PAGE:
Including BJC in my Estate Planning
By Reba S. Cobb
From the first time I heard James Dunn speak in the 1980s until now, I have been an advocate for religious freedom and the work of BJC. It has become one of my passions.
My advocacy and support for freedom of religion has taken many forms, including speaking out on church–state issues, organizing classes at my church on separation of church and state, lobbying members of Congress, as well as serving on the board of BJC. In addition, I have given an annual donation to BJC since I joined the board in 2002.
Freedom of religion is one of the sterling amendments of the U.S. Constitution, setting us apart from so many other countries. Church historian Glenn Hinson declared that “[r]eligious liberty was born in America.” In that case, it is central to our core values as Americans and Baptists. This liberty was won through the struggle and perseverance of our Baptist forebearers, who were arrested, imprisoned and fined for their resistance.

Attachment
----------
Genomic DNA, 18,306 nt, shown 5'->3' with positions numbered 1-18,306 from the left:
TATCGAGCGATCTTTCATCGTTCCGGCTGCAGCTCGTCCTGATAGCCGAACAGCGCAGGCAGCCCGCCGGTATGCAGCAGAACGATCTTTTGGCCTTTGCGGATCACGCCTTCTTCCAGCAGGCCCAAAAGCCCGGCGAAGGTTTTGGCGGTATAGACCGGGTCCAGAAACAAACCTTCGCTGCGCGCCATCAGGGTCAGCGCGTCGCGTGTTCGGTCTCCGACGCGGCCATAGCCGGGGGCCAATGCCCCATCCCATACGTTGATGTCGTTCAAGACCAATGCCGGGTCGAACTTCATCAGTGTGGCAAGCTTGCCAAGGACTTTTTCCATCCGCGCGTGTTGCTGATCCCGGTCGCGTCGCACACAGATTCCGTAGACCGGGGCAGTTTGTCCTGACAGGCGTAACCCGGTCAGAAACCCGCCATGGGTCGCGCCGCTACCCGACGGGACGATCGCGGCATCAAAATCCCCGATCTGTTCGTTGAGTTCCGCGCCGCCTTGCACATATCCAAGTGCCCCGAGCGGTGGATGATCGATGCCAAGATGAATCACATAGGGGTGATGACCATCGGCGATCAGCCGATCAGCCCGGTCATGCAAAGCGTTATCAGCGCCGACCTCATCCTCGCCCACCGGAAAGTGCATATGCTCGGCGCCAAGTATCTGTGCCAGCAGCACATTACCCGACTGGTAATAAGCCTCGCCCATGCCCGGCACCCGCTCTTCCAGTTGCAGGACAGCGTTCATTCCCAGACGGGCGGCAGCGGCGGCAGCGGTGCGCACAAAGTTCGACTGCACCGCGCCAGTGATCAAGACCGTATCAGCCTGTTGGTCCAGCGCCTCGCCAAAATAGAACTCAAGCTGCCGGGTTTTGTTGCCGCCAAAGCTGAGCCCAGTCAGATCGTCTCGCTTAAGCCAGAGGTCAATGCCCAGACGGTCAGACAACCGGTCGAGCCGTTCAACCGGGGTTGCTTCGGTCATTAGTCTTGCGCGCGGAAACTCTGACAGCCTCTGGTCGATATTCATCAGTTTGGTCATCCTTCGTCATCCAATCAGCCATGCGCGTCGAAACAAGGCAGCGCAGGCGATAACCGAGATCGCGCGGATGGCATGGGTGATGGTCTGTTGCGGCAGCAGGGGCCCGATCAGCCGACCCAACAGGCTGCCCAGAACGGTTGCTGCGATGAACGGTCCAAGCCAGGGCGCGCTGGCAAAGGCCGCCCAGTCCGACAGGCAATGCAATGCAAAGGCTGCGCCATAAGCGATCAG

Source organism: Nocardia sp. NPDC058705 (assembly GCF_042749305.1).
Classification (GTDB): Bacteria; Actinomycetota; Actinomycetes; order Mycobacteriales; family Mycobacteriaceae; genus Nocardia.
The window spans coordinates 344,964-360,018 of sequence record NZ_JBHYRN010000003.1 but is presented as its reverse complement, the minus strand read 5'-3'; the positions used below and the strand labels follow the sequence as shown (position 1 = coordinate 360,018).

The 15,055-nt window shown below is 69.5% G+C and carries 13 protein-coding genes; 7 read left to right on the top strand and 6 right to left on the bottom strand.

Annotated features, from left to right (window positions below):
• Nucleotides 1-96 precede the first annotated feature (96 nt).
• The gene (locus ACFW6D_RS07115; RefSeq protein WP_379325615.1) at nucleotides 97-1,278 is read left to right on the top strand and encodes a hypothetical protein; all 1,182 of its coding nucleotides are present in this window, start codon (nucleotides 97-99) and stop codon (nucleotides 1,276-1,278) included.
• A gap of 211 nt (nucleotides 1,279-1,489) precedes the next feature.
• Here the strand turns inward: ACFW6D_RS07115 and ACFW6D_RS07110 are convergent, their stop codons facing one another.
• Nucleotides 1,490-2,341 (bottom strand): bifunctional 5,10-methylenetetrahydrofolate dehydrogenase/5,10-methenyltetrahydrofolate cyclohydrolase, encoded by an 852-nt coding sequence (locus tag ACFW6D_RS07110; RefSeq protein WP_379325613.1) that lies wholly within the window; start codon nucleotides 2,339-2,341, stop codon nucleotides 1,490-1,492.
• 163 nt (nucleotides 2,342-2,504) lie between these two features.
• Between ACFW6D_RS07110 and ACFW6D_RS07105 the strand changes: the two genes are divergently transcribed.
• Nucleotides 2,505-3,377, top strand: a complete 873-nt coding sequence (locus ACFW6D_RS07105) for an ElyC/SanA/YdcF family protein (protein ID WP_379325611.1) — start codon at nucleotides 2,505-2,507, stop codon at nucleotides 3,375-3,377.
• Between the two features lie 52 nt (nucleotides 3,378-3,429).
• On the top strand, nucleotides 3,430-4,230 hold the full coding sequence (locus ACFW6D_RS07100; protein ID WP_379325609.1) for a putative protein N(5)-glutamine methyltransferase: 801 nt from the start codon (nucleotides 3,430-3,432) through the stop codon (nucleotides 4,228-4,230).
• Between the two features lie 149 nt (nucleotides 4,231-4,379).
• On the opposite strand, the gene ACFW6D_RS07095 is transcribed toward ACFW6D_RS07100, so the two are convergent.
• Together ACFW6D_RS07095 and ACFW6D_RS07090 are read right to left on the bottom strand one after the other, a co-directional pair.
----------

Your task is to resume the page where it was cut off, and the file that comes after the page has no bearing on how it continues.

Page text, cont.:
Today BJC is an extension of the struggle and a trustee of this freedom. The threats to religious freedom and separation of church and state are constant and continuous. In its eighty-two-year history, BJC had become a national leader and a watchdog for extending and defending religious liberty for all.
I, for one, want to support and continue that heritage.
It is for this reason that I have included BJC in my estate planning. I am a proud member of the James Dunn Legacy Circle. Leaving a gift to sustain the important ongoing work for religious freedom is essential to the integrity of my faith.
I think it is my moral responsibility to continue the work of BJC for generations to come. I want my legacy to my children and grandchildren to be that I stood on the side of freedom: allowing all U.S. citizens to choose any religion or none at all.
I invite every reader to express your Christian citizenship and affirm the work of BJC by including BJC in your will.